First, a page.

When Uzbek President Shavkat Mirziyoyev dismissed Tashkent mayor Jahongir Artikhodjaev earlier this month, the proximate cause was the miserable struggling of the Uzbek capital’s electricity grid amid a cold snap and ongoing gas shortages. In dismissing Artikhodjaev, among several other city officials, Mirziyoyev cited a “lack of preparation for the winter season.”
Last winter, in late January 2022, a massive blackout plunged much of southern Kazakhstan, Uzbekistan, and Kyrgyzstan into darkness. Although such a widespread multinational blackout has been avoided so far this year, all of Central Asia has struggled this winter. A recent article for RFE/RL by Chris Rickleton summed the sentiment up well in the title: “Another Cold, Dark Winter That Central Asia Will Not Forget.”
In Uzbekistan, Artikhodjaev appears to be on track as a prime scapegoat. Mirziyoyev ordered the State Security Service and prosecutors office to investigate him and the other dismissed officials. Following his dismissal from the mayor post, Artikhodjaev retained important positions in the city council and senate – and the immunity from prosecution that went with them. But this week he resigned early from those positions; his exit from the senate was confirmed in a January 30 decree from the Central Election Commission.
Artikhodjaev may be a political casualty of the region’s energy woes, but the shortages that have left people in Tashkent shivering is far more serious than a political scandal. The repercussions of the apparent vulnerabilities in Uzbekistan’s energy system have wide implications, none more serious than for Afghanistan.
As RFE/RL’s Abubakar Siddique reported recently, “The crippling power outages [in Afghanistan] have coincided with a severe cold snap that has led to the deaths of at least 160 people and the hospitalization of hundreds of others, including children.” The power outages, paired with severe cold, also cruelly combine with Afghans’ economic troubles. The International Rescue Committee (IRC) estimated that “Ninety-seven percent of Afghanistan’s population is at risk of poverty” in 2023. “Already, 91% of the average Afghan household’s money is spent on food, forcing many families to resort to rationing and other coping strategies,” IRC stated in a recent report. That leaves few funds for buying coal or wood to stay warm.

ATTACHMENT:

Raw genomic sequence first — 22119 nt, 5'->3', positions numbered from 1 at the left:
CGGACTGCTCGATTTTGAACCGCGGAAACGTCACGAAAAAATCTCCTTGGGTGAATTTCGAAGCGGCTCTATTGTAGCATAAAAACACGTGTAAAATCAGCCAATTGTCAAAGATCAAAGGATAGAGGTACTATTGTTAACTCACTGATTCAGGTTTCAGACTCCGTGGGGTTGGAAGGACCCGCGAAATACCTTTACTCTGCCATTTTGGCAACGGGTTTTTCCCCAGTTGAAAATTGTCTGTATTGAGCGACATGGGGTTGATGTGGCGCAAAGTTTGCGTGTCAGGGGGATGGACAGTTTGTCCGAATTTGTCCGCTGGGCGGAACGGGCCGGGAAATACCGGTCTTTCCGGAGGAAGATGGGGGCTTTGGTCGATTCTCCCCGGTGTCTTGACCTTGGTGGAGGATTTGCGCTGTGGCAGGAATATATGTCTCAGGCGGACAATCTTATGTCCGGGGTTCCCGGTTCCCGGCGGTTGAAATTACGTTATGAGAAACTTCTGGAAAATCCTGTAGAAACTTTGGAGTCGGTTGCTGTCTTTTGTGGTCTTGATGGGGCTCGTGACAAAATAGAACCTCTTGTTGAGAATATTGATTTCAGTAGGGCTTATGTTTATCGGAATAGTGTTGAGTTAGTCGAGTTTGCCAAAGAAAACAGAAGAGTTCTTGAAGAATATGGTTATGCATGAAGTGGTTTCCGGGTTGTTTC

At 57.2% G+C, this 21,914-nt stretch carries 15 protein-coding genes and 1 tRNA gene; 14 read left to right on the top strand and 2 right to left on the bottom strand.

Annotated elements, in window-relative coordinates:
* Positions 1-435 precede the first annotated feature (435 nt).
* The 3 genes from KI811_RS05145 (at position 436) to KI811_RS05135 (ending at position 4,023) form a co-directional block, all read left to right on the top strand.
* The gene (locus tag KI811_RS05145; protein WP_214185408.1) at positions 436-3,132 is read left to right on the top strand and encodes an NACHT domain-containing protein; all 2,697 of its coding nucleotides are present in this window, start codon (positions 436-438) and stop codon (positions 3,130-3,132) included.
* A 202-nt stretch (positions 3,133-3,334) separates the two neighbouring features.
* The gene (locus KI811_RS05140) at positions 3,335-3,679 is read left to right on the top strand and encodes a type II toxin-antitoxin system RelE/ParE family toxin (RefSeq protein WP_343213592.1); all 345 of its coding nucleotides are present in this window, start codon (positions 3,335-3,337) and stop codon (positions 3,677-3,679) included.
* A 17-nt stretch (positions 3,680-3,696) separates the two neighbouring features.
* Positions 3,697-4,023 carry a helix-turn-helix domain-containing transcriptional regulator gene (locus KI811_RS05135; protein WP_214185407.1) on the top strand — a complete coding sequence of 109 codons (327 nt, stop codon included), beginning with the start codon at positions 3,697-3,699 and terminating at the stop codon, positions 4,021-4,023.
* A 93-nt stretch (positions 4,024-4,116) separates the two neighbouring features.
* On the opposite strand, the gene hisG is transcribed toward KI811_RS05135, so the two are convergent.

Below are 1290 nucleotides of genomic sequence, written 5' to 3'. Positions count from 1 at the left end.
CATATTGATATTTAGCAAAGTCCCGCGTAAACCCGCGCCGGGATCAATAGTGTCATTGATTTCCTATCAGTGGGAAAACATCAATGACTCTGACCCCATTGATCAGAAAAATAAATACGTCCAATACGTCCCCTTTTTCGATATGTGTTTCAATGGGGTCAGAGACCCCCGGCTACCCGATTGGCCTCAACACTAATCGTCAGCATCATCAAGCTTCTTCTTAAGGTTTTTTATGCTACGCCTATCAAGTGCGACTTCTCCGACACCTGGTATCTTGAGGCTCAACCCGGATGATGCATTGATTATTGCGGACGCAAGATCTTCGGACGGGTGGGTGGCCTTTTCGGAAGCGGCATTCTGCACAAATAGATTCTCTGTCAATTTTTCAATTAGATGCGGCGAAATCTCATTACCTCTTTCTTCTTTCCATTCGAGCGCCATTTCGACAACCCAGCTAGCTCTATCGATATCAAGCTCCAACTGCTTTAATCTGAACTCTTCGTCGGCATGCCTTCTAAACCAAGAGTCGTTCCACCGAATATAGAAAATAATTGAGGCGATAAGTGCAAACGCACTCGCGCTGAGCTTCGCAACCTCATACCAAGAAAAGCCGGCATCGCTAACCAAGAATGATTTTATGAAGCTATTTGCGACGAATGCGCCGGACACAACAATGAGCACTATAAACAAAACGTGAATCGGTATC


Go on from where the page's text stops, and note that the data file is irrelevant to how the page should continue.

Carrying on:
On January 14, Uzbekistan once again suspended electricity exports to Afghanistan, despite contracts in place, “in order to provide [its own] population with stable electricity during these cold days.”
This followed complaints in mid-December from Taliban officials who accused Uzbekistan of cutting off supplies. Uzbek officials pushed back, stating that supplies had been reduced but not cut off.
The Taliban’s Acting Energy and Water Minister Mullah Abdul Latif Mansour traveled to Tashkent on January 1 and left with a new deal: Uzbekistan would reportedly supply Afghanistan with 450 megawatts of electricity during the winter.
But two weeks later, with Tashkent experiencing extreme cold and outages even in the capital city, Uzbekistan cut off exports to Afghanistan.
Afghanistan imports more than 70 percent of its electricity from neighboring countries Uzbekistan, Tajikistan, Turkmenistan, and Iran. A 2013 energy sector assessment from the Asian Development Bank generated in conjunction with a power transmission project stated that: “Currently, 73% of Afghan power supply is imported – 22% from Iran, 4% from Tajikistan, 17% from Turkmenistan, and 57% from Uzbekistan.” Even if there has been some shifting in that balance, Uzbekistan is likely still the most important source of electricity for Afghanistan.
As analyst Mohsin Amin tweeted almost three years ago: “The electricity-exporting countries Uzbekistan, Tajikistan, Turkmenistan and Iran mostly sell their surplus electricity to Afghanistan. When they no longer have a surplus, they stop supplying.” This remains true.
In an English-language article about the resumption of electricity exports to Afghanistan, Kun.uz concluded by noting that the Uzbek Energy Ministry had “stressed that electricity produced in Uzbekistan and intended for domestic consumption is not exported.”
It then finished with this paragraph that suggests the lines of discontent in Uzbekistan about exporting any electricity:
However, it should be noted that people throughout Uzbekistan are facing severe power outages. The government even introduced planned power cuts. Residents of Tashkent, the capital city, have complained about constant electricity disruptions, low gas pressure and malfunctions in the central heating system. The situation in provinces is far worse. Despite all the problems with electricity and gas supply, Uzbekistan still continues selling its gas to China and electricity to Afghanistan, abandoning social facilities and leaving people to suffer cold in these extreme weather conditions.